Starr wrote: “I was emboldened to ask how he could so recklessly and cavalierly have jeopardised the lives of so many of his own men by the Deep Creek Lodge experiment with LSD. ‘Professor,’ he said without mincing a word, ‘you just do not understand. I had the security of this country in my hands.’ He did not say more, nor need he have done so. Nor did I, dumbfounded, offer a rejoinder. The means-end message was pellucidly clear. Risking the lives of the unwitting victims of the Deep Creek experiment was simply the necessary means to a greater good, the protection of the national security.”

Because Olson’s survivors had signed away their right to legal relief when they accepted their $750,000 compensation payment in 1975, they could not sue the CIA. Although Starr’s report and other discoveries sharpened Eric’s already powerful suspicion that foul play lay behind his father’s death, he could not prove it. Recognising that painful fact, he and his brother decided that it was finally time to reinter their father’s body. On 8 August 2002, the day before the reburial, he called reporters to his home and announced that he had reached a new conclusion about what had happened to his father.

“The death of Frank Olson on 28 November 1953 was a murder, not a suicide,” he declared. “This is not an LSD drug-experiment story, as it was represented in 1975. This is a biological warfare story. Frank Olson did not die because he was an experimental guinea pig who experienced a ‘bad trip’. He died because of concern that he would divulge information concerning a highly classified CIA interrogation program in the early 1950s, and concerning the use of biological weapons by the United States in the Korean War.”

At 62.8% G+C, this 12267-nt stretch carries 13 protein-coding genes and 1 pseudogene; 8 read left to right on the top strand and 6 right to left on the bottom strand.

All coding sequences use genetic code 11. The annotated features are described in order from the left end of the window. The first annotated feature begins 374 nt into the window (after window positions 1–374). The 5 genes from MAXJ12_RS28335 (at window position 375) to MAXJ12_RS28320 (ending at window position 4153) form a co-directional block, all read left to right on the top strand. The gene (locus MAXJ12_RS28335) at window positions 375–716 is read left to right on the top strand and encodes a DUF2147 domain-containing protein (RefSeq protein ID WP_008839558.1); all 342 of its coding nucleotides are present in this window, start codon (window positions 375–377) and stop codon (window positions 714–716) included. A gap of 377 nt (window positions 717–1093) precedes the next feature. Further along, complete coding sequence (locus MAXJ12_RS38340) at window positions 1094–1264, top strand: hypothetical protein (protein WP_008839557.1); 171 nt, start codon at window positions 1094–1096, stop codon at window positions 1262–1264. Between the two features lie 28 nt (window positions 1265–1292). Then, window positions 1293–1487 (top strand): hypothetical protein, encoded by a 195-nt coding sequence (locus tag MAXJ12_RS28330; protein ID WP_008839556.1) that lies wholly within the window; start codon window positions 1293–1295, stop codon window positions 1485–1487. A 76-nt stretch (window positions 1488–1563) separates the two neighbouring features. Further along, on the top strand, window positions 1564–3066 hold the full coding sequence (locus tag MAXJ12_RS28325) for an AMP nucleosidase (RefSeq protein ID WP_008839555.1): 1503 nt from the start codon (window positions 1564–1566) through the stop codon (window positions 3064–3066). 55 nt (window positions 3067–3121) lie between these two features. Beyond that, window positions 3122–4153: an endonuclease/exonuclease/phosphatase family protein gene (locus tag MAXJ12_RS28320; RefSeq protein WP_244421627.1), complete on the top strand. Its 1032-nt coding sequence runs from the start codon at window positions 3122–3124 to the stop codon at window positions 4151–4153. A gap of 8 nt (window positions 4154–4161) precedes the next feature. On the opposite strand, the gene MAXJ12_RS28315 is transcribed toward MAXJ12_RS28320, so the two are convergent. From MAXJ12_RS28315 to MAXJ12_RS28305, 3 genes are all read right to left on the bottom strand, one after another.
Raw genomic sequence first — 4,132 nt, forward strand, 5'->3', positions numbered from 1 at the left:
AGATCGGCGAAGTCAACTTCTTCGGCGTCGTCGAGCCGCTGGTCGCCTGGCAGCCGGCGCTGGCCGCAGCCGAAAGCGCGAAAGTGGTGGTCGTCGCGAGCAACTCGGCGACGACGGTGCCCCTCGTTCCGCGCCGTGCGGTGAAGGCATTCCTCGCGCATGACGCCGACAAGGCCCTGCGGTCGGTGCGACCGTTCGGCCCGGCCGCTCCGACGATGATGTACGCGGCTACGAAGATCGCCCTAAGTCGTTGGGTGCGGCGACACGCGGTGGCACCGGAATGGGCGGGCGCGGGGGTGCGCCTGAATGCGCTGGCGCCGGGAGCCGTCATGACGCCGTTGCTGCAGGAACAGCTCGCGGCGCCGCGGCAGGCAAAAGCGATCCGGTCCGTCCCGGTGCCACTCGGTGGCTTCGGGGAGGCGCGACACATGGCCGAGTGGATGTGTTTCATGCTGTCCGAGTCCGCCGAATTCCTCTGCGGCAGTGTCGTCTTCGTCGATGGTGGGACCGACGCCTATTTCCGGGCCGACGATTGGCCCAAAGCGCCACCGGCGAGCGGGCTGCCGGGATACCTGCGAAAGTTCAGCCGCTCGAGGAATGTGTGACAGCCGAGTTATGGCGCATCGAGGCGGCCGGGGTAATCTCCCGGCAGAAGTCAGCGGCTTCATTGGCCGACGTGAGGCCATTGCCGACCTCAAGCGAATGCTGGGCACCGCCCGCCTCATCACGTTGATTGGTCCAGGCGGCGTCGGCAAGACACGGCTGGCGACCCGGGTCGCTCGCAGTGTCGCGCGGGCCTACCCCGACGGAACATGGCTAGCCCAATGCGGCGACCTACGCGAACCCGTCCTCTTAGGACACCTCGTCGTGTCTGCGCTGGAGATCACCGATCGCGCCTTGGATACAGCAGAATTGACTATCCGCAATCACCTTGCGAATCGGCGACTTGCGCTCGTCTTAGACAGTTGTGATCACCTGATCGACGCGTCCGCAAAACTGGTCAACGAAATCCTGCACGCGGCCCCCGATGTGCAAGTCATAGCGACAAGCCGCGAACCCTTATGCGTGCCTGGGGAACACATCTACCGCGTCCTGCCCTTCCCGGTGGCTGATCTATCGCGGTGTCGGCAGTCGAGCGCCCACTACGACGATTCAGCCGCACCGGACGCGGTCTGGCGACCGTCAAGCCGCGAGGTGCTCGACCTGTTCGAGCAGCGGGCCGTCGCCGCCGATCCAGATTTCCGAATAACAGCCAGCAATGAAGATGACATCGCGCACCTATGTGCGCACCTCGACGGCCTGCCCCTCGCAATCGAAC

Who killed the 20th century’s greatest spy? | Simon Parkin

In 2017, Stephen Saracco, a retired New York assistant district attorney who had investigated the Olson case and remained interested in it, made his first visit to the hotel room where Olson spent his final night. Looking around the room, Saracco said, raised the question of how Olson could have done it.

“If this would have been a suicide, it would have been very difficult to accomplish,” Saracco concluded. “There was motive to kill him. He knew the deepest, darkest secrets of the cold war. Would the American government kill an American citizen who was a scientist, who was working for the CIA and the army, if they thought he was a security risk? There are people who say: ‘Definitely.’”

This is an edited extract from Poisoner in Chief: Sidney Gottlieb and the CIA Search for Mind Control, published by Henry Holt & Co on 10 September and available at

 Meet Satan II: the nuclear missile that gives Russia the edge over the United States 
The Daily Digest 
Story by 

The Sarmat RS-28 is ready for action

In April 2022, Russia successfully launched its RS-28 Sarmat intercontinental ballistic missile, proving it now had the capability to strike anywhere in the world with ease. 



Vladimir Putin's comments on the Sarmat RS-28

"This is a great, significant event in the development of promising weapons systems for the Russian army," Vladimir Putin said in a speech after the successful launch.